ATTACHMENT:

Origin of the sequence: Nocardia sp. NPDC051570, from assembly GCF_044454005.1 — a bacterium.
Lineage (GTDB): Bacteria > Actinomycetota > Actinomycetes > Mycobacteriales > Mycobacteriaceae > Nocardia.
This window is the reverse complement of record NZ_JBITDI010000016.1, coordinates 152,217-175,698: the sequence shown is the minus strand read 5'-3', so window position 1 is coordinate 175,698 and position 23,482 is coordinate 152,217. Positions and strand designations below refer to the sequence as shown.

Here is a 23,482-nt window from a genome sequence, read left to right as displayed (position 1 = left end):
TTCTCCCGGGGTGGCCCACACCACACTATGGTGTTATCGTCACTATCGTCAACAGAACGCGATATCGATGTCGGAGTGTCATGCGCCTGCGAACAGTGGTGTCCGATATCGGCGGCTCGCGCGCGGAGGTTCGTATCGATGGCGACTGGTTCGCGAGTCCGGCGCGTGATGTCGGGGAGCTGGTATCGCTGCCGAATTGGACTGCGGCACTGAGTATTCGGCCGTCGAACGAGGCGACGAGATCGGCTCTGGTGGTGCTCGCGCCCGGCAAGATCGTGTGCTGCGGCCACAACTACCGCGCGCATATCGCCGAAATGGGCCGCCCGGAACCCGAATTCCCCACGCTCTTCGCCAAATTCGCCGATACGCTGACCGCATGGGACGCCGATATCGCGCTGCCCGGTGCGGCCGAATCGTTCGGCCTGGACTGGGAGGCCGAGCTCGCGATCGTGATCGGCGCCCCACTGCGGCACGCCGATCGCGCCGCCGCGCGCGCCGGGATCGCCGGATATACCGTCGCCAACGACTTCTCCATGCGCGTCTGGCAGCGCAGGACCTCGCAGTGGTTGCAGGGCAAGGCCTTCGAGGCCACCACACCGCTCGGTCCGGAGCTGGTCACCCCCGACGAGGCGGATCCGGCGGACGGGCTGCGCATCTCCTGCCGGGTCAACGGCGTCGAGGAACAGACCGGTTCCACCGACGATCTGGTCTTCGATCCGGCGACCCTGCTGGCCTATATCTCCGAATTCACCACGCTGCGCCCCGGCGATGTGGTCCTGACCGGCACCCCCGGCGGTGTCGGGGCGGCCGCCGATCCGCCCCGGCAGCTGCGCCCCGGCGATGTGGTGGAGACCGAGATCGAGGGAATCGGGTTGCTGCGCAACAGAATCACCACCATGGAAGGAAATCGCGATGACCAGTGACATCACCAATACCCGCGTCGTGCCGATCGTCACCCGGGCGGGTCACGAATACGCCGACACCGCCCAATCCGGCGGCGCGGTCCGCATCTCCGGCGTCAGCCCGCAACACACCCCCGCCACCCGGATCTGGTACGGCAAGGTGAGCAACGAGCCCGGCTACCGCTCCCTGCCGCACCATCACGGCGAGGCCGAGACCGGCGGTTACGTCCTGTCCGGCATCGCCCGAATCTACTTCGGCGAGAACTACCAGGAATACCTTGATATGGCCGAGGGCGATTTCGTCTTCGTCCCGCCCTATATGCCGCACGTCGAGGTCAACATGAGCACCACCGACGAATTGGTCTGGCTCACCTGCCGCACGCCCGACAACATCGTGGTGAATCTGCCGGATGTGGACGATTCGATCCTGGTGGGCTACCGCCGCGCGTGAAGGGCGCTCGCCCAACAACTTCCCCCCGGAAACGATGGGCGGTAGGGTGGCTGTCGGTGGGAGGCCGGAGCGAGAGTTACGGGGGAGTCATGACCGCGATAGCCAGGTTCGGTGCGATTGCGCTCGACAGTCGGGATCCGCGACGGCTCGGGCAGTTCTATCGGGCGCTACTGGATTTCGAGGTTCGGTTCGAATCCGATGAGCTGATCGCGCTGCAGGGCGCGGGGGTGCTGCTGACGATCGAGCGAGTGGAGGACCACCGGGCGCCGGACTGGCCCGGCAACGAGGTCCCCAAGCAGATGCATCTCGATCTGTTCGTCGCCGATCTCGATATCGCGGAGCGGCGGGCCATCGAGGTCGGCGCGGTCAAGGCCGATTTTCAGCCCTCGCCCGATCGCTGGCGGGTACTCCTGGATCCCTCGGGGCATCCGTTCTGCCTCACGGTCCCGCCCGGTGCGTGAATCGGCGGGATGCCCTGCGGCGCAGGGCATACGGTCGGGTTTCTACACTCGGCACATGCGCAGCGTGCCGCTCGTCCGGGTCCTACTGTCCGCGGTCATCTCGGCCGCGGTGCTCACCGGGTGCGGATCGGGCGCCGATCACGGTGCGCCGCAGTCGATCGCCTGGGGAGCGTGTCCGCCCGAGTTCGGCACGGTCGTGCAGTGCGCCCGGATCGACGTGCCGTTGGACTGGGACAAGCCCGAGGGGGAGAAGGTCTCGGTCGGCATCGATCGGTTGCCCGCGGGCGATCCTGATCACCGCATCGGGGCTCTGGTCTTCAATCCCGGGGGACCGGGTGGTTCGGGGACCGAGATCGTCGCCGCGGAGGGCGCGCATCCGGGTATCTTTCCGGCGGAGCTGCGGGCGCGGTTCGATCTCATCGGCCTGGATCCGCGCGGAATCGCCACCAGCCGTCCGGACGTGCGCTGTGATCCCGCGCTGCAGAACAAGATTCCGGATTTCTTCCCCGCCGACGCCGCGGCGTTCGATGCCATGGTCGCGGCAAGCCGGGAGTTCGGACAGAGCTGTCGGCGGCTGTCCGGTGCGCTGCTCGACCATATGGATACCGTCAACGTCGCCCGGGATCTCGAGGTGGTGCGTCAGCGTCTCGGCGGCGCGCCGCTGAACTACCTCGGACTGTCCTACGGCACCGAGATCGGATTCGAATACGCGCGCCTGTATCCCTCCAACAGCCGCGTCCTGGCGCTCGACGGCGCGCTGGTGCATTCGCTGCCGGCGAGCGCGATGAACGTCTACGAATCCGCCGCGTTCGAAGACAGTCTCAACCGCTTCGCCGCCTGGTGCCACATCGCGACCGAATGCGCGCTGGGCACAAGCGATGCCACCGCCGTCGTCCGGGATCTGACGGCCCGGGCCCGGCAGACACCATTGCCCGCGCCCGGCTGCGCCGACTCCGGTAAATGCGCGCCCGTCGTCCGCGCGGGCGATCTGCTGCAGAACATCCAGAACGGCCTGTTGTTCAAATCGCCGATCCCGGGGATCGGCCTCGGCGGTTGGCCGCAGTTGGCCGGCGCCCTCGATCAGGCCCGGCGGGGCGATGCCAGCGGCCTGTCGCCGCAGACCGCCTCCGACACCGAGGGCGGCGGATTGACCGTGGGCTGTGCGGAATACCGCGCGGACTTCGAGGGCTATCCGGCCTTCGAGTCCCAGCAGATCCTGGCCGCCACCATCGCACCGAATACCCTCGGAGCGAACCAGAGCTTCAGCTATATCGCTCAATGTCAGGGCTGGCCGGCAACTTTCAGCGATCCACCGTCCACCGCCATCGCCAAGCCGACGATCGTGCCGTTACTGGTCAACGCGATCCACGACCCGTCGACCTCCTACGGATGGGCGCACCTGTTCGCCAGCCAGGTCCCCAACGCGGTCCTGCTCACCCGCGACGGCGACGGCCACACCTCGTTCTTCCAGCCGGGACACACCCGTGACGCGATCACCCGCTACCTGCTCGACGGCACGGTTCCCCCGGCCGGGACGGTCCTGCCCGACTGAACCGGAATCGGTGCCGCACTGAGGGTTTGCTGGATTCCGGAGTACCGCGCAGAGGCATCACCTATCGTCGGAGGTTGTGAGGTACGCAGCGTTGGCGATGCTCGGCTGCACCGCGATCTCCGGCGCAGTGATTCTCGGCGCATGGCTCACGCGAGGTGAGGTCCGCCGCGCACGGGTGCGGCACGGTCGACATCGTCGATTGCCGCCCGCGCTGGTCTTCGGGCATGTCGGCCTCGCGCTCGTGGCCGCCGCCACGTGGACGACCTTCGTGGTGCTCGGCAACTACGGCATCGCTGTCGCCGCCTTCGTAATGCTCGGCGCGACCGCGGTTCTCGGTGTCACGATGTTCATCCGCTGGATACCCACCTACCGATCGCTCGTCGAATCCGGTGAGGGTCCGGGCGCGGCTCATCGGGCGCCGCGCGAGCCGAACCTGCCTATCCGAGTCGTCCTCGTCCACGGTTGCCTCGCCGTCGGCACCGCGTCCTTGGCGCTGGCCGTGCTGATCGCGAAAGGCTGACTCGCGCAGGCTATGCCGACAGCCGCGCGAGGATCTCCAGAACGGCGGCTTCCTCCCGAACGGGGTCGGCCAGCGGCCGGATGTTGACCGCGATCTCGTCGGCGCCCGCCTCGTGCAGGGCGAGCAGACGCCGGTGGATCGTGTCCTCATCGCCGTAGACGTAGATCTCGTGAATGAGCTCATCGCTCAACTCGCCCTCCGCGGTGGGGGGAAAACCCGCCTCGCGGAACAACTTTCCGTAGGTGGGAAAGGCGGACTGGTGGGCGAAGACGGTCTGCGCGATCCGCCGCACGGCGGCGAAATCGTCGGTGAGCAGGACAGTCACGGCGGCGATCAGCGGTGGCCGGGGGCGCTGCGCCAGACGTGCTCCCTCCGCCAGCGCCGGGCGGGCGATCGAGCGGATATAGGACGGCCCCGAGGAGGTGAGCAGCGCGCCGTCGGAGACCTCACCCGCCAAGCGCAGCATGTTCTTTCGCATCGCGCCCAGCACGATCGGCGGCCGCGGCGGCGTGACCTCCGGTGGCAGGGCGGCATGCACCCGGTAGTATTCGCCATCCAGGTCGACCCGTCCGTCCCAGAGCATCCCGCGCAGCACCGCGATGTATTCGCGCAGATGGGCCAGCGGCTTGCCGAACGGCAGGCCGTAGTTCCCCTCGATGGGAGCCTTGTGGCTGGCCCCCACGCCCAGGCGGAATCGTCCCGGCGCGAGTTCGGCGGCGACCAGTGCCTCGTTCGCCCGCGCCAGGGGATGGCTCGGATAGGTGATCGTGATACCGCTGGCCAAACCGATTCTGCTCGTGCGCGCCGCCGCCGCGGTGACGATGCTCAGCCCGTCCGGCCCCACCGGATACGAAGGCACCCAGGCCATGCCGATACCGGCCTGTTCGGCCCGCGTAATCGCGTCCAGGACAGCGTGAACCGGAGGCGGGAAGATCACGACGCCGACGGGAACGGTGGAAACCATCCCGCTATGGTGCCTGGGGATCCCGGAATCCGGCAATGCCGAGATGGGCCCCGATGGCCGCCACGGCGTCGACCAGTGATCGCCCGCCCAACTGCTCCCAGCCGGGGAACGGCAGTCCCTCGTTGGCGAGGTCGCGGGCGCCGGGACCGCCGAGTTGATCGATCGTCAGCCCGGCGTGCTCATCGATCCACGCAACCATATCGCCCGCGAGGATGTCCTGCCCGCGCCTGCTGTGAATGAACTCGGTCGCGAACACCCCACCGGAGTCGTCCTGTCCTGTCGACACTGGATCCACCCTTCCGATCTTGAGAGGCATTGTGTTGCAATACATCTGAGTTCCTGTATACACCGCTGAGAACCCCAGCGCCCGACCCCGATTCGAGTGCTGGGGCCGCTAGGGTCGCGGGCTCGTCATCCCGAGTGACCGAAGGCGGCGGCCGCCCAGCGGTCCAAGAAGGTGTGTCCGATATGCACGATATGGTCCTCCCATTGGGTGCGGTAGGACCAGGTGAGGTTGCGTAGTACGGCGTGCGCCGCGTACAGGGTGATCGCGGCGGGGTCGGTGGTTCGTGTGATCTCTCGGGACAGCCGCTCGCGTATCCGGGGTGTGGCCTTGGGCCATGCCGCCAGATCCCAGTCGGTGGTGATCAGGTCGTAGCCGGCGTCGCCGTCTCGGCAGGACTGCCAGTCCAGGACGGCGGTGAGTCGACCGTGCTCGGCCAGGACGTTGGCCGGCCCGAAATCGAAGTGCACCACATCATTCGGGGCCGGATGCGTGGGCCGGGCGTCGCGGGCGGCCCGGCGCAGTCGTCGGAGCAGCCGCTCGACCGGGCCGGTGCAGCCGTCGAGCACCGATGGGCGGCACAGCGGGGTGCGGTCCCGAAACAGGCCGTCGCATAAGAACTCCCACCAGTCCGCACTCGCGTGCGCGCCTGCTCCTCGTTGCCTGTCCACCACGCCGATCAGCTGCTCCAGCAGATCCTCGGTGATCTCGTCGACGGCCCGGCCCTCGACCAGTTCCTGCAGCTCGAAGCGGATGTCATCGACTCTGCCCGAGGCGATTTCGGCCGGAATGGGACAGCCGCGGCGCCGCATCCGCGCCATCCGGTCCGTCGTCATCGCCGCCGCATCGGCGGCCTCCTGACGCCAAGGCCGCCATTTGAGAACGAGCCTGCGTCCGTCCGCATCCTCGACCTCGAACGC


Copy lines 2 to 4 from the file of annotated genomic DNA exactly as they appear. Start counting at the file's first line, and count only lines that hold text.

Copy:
Lineage (GTDB): Bacteria > Actinomycetota > Actinomycetes > Mycobacteriales > Mycobacteriaceae > Nocardia.
This window is the reverse complement of record NZ_JBITDI010000016.1, coordinates 152,217-175,698: the sequence shown is the minus strand read 5'-3', so window position 1 is coordinate 175,698 and position 23,482 is coordinate 152,217. Positions and strand designations below refer to the sequence as shown.

Here is a 23,482-nt window from a genome sequence, read left to right as displayed (position 1 = left end):